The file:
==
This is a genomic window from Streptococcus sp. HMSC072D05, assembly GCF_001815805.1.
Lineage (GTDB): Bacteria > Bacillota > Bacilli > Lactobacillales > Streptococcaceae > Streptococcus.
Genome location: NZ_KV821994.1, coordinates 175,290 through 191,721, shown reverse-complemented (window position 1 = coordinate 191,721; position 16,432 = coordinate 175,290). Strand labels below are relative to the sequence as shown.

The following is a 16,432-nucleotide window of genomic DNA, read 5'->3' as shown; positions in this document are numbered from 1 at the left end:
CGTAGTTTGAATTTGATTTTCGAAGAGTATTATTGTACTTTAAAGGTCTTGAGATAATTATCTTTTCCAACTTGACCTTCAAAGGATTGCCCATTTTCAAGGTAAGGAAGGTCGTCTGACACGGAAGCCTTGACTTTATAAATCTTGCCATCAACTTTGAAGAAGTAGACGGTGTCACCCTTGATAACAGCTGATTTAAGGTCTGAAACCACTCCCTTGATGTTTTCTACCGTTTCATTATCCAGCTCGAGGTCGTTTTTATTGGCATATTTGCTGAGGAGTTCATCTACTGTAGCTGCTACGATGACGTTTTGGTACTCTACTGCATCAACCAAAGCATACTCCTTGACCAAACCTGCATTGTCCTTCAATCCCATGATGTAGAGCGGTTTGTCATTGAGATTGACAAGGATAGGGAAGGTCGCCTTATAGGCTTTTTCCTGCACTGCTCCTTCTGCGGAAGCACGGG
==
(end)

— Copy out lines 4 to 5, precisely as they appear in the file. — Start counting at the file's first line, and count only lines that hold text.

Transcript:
The following is a 16,432-nucleotide window of genomic DNA, read 5'->3' as shown; positions in this document are numbered from 1 at the left end:
CGTAGTTTGAATTTGATTTTCGAAGAGTATTATTGTACTTTAAAGGTCTTGAGATAATTATCTTTTCCAACTTGACCTTCAAAGGATTGCCCATTTTCAAGGTAAGGAAGGTCGTCTGACACGGAAGCCTTGACTTTATAAATCTTGCCATCAACTTTGAAGAAGTAGACGGTGTCACCCTTGATAACAGCTGATTTAAGGTCTGAAACCACTCCCTTGATGTTTTCTACCGTTTCATTATCCAGCTCGAGGTCGTTTTTATTGGCATATTTGCTGAGGAGTTCATCTACTGTAGCTGCTACGATGACGTTTTGGTACTCTACTGCATCAACCAAAGCATACTCCTTGACCAAACCTGCATTGTCCTTCAATCCCATGATGTAGAGCGGTTTGTCATTGAGATTGACAAGGATAGGGAAGGTCGCCTTATAGGCTTTTTCCTGCACTGCTCCTTCTGCGGAAGCACGGG